December 17, 2013
Q. If I remember my one history course I had in college a long time ago accurately for a long time Christianity was the exclusive religion in a society where everyone was expected to be a Christian. Now we live in an age of pluralism. Once upon a time absolutism made sense, but I’m not so sure absolutes work in our world today. Since Christianity makes some absolute claims (such as Jesus being the only way to God), does this create a problem? I struggle with this personally because I’m pretty much a relativist in almost everything, but I recall the Christianity of my childhood being pretty absolutistic.
As most who read this each week have undoubtedly come to realize, I’m not going to answer that question—but I am going to discuss it.
As a retired history professor, I’ll first briefly gravitate to the comment about absolutism in the past and relativism in the present. During the first three centuries of Christianity relativity was the cultural context of the Mediterranean world. Indeed, had it been otherwise this sect of Judaism could never have risen to predominance so quickly. Ironically, that predominance eventually replaced relativism with an absolutism unrivaled in the ancient world (with more than a little help—indeed some coercion—from a growing empire). That led to a long period (4th century through 19th century) of Eurocentric Christianity and the close alliance between Church and state. We now live in a world that in important aspects has more in common with earliest Christianity than with the Christianity of our most recent ancestors.
How and why that long period of Christian dominance in the West collapsed is something I spent most of my career investigating, but the question was not really about history.
Let me begin the more serious discussion by saying that I do believe there are absolutes, and that from the perspective of God those absolutes are clear and precise. But our human perspective is far more limited, and I for one am less than absolutely certain about what God’s absolutes are. While our sacred writings are inspired by God, they nevertheless have human authors and interpreters, thus we are less than absolutely and precisely certain how much is the result of God’s inspiration and how much is the result of the author’s bias. Thus, my own perspective—and that of every other human being—is at least a bit relative.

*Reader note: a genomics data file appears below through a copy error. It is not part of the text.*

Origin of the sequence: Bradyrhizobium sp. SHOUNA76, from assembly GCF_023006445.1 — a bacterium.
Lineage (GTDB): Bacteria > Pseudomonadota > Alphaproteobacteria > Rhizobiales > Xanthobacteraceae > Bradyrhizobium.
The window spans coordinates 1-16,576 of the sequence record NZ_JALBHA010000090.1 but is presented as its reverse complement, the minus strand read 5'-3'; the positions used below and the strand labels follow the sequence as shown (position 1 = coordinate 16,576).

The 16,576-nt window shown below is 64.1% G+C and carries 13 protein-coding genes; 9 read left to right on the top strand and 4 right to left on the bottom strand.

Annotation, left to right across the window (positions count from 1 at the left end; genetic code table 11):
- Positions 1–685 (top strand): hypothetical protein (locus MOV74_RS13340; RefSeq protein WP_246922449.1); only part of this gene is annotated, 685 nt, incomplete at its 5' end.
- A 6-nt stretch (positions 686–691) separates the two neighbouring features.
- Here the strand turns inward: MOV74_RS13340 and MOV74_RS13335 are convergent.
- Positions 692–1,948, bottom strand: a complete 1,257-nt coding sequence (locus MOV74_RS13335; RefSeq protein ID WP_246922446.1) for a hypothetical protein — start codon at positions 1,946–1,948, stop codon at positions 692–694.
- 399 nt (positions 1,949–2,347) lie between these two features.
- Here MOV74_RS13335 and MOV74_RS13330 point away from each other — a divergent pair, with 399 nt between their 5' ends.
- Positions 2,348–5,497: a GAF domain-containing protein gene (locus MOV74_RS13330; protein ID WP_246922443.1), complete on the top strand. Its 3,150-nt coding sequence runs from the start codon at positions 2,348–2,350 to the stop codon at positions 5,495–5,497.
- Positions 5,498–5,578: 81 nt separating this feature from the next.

“Relative.” We need to sit and contemplate that word a bit. Most of us have heard about Einstein’s theory of relativity and know that it is a principle of modern physics, but it has implications far beyond the physical sciences. The brief statement of this famous axiom is that all measurements of various quantities are relative to the velocities of observers and their positioning in space, time and dilate (the elapsed time more than one measurement made by the observer). Translating this more broadly, we each see things from a perspective. I would add to time, space and dilate the following: socio-economic position, culture, sub-culture, individual experience, and individual predilections.
My guess is that most of us would prefer a world of absolutes to one of endless relativity, but for each of us the preference would be for those absolutes that conform to our own specific socio-economic position, culture, sub-culture, individual experience, and individual predilections. The probability of any one of us living in a totalitarian society tailor-made to our individual specification is infinitesimal. Thus, many of us have settled on a relativism that allows for latitude in attitudes, opinions and beliefs. We have a similar, but significantly more restrictive, range tolerated behavior.
There are some Christian groups that are adamantly opposed to this latitude. Ironically, people like me who insist upon such latitude often find ourselves defending the rights of our absolutist brothers and sisters; however, that advocacy is limited to the realm of expression and does not extend to attempts to compel others to conform to their behavioral expectations. Thus, for people like me, pluralism and relativism have (again ironically) become absolute values—in some cases verging on the absolute values.
When I find myself tending toward that sort of absolute relativism I take a deep breath and remember two words: “Gospel” and “love.” These are two absolutes that give us a good deal of freedom to explore those areas that are relative because the human reality is so variegated, but allows us to be centered in the two principles that Jesus kept pointing to as the absolutes that are the unifying foundation of our faith and the source of our new life of reconciliation.
That is far too short an answer, but it hopefully will be useful as you begin to think your way through this endlessly fascinating and important problem.
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